Home

Menu

Loading wiki pages...

View
Wiki Version:
<h2>Module 6: Biomedical Ethics</h2> <p>This module will go into the study of ethical, social, and legal issues that arise in biomedicine and biomedical research. Specifically, medical ethics focuses on issues in health care; research ethics, which focuses issues in the conduct of research; environmental ethics, which focuses on issues pertaining to the relationship between human activities and the environment, and public health ethics, which addresses ethical issues in public health.</p> <h3>Learning Objectives</h3> <ol> <li>Identify & explain the basic principles that govern Human Subjects research</li> <li>Identify the types of information that must be provided to get approval from an Institutional Review Board (IRB)</li> <li>Explain what is and is not Protected Health Information (PHI)</li> <li>Enumerate the 5 situations when a Health Care Providing Entity can disclose PHI to an investigator for the purpose of research</li> <li>Explain what is meant by the de-identification of research data and give examples of identifying data</li> <li>Identify U.S. regulatory policies that address requirements related to animal use in research</li> <li>Explain investigator responsibilities related to use of animals for research</li> </ol> <h3>Readings and Resources</h3> <p><strong>Required</strong></p> <p>Goldenberg, Aaron J. et al. 2015. “IRB practices and policies regarding the secondary research use of biospecimens.” BMC Medical Ethics 16(32): 1-8. <a href="https://doi.org/10.1186/s12910-015-0020-1" rel="nofollow">https://doi.org/10.1186/s12910-015-0020-1</a> </p> <p>Oscar A. Zarate, et al. 2012. “Balancing Benefits and Risks of Immortal Data: Participants’ Views of Open Consent in the Personal Genome Project.” Public Health Genomics 15(2): 106-114. <a href="https://dx.doi.org/10.1159%2F000334718" rel="nofollow">https://dx.doi.org/10.1159%2F000334718</a></p> <p>Page, Stacey A., Kiran Pohar Manhas, and Daniel A. Muruve. 2016. “A survey of patient perspectives on the research use of health information and biospecimens.” BMC Medical Ethics 17(48): 1-9. <a href="http://dx.doi.org/10.1186/s12910-016-0130-4" rel="nofollow">http://dx.doi.org/10.1186/s12910-016-0130-4</a> </p> <p>U.S. Department of Health and Human Services. Guidance regarding methods for the de-identification of protected health information in accordance with the HIPAA privacy rule <a href="http://www.hhs.gov/hipaa/for-professionals/privacy/special-topics/de-identification/index.html" rel="nofollow">http://www.hhs.gov/hipaa/for-professionals/privacy/special-topics/de-identification/index.html</a></p> <p><strong>Supplemental</strong></p> <p>Aufderheide, Patricia. 2016. “Does this have to go through the IRB?” The Chronicle of Higher Education August 18. <a href="http://www.chronicle.com/article/Does-This-Have-to-Go/237476" rel="nofollow">http://www.chronicle.com/article/Does-This-Have-to-Go/237476</a> </p> <p>Polonetsky, Jules, Omer Tene, and Kelsey Finch. 2016. “PII, cookies, and de-ID: Shades of gray.” Privacy Tech Blog April 25. <a href="https://iapp.org/news/a/pii-cookies-and-de-id-shades-of-gray" rel="nofollow">https://iapp.org/news/a/pii-cookies-and-de-id-shades-of-gray</a> </p> <p>Office for Human Research Protections. Protection of Human Subjects. Code of Federal Regulations 45 § 46 <a href="http://www.hhs.gov/ohrp/regulations-and-policy/regulations/45-cfr-46" rel="nofollow">http://www.hhs.gov/ohrp/regulations-and-policy/regulations/45-cfr-46</a></p> <p>Mittelstadt, Brent Daniel and Floridi, Luciano (Eds.). 2016. The Ethics of Biomedical Big Data. Springer International Publishing Switzerland. ISBN-13: 978-3-319-33523-0</p>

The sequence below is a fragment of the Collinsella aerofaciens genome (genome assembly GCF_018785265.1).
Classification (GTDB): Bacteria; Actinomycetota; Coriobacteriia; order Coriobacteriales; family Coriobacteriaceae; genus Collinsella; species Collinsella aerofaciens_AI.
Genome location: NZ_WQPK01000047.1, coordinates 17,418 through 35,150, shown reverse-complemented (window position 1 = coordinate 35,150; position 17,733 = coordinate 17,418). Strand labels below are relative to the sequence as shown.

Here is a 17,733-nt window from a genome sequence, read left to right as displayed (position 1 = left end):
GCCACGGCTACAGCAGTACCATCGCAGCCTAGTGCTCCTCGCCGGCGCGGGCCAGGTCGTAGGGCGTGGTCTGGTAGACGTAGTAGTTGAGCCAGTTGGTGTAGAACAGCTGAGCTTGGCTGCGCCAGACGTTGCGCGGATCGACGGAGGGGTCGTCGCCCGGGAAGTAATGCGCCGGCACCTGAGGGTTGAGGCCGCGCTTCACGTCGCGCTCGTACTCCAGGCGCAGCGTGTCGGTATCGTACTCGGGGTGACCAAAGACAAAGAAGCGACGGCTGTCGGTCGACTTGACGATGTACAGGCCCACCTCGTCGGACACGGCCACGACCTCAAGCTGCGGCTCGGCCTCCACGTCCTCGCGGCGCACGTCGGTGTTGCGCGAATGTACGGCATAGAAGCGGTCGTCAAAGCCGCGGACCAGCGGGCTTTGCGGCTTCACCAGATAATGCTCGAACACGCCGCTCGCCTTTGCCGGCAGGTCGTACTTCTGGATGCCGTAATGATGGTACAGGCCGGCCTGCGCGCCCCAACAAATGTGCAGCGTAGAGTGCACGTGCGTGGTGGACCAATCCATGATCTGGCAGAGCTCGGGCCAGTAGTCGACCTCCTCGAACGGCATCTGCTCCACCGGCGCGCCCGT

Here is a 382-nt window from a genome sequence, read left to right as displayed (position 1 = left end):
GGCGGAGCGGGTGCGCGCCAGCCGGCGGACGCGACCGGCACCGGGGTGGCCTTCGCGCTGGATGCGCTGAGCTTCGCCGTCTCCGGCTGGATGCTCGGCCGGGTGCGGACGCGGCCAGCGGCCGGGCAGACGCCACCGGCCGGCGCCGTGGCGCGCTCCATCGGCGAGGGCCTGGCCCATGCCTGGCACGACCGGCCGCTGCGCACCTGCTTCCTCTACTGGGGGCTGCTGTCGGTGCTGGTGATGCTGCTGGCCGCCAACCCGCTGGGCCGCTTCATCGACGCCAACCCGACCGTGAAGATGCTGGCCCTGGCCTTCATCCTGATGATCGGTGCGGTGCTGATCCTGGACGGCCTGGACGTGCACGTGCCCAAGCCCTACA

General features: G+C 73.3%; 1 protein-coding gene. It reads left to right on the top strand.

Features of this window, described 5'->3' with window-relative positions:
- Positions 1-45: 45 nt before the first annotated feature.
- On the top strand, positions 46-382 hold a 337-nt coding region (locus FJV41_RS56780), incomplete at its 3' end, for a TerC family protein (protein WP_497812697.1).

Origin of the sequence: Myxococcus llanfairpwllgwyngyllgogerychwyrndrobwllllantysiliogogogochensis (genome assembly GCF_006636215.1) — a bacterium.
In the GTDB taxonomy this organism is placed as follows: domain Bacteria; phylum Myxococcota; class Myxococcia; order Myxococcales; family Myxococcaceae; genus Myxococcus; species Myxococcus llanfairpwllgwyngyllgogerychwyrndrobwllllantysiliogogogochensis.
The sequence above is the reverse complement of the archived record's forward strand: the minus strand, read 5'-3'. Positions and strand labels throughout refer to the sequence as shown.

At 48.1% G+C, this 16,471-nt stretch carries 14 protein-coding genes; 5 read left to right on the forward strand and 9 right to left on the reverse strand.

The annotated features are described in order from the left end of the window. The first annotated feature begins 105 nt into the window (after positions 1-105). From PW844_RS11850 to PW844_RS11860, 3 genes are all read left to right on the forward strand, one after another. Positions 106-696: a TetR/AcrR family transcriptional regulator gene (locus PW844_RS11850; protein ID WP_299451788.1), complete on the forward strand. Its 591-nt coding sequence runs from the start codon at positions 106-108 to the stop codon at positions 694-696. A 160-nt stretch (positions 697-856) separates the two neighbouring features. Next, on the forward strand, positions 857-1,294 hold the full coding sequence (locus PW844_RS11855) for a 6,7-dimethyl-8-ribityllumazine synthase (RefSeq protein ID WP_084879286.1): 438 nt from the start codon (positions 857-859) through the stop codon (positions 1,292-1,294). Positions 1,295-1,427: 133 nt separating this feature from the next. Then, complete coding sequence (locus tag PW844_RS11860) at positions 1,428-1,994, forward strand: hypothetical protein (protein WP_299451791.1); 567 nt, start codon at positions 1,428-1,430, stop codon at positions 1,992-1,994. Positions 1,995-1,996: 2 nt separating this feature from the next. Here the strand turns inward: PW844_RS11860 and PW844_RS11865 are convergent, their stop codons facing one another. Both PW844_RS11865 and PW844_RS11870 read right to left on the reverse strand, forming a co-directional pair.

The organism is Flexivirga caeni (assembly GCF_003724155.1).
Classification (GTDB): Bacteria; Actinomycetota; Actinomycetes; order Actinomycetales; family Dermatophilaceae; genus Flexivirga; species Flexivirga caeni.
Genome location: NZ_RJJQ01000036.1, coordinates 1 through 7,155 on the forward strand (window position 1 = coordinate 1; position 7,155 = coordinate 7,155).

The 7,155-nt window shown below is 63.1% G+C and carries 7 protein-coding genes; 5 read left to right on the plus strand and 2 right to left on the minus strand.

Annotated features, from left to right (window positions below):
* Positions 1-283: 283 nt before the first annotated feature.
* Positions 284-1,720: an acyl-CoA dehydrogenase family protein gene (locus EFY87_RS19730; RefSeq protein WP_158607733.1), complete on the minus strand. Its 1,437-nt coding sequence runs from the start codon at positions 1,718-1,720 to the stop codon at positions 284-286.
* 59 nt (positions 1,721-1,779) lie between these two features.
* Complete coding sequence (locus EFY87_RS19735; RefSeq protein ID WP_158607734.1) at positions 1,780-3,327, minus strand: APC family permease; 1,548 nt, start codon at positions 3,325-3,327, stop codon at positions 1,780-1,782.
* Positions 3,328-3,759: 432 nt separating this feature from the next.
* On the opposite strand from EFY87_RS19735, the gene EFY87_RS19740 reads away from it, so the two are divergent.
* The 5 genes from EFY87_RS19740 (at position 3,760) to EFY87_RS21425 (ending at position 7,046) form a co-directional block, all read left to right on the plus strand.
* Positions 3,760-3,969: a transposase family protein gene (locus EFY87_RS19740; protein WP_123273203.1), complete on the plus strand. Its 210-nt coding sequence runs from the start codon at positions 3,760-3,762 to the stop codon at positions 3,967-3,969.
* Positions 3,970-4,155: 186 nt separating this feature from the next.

OSF does not support the use of Internet Explorer. For optimal performance, please switch to another browser.
Accept
This website relies on cookies to help provide a better user experience. By clicking Accept or continuing to use the site, you agree. For more information, see our Privacy Policy and information on cookie use.
Accept
×

Start managing your projects on the OSF today.

Free and easy to use, the Open Science Framework supports the entire research lifecycle: planning, execution, reporting, archiving, and discovery.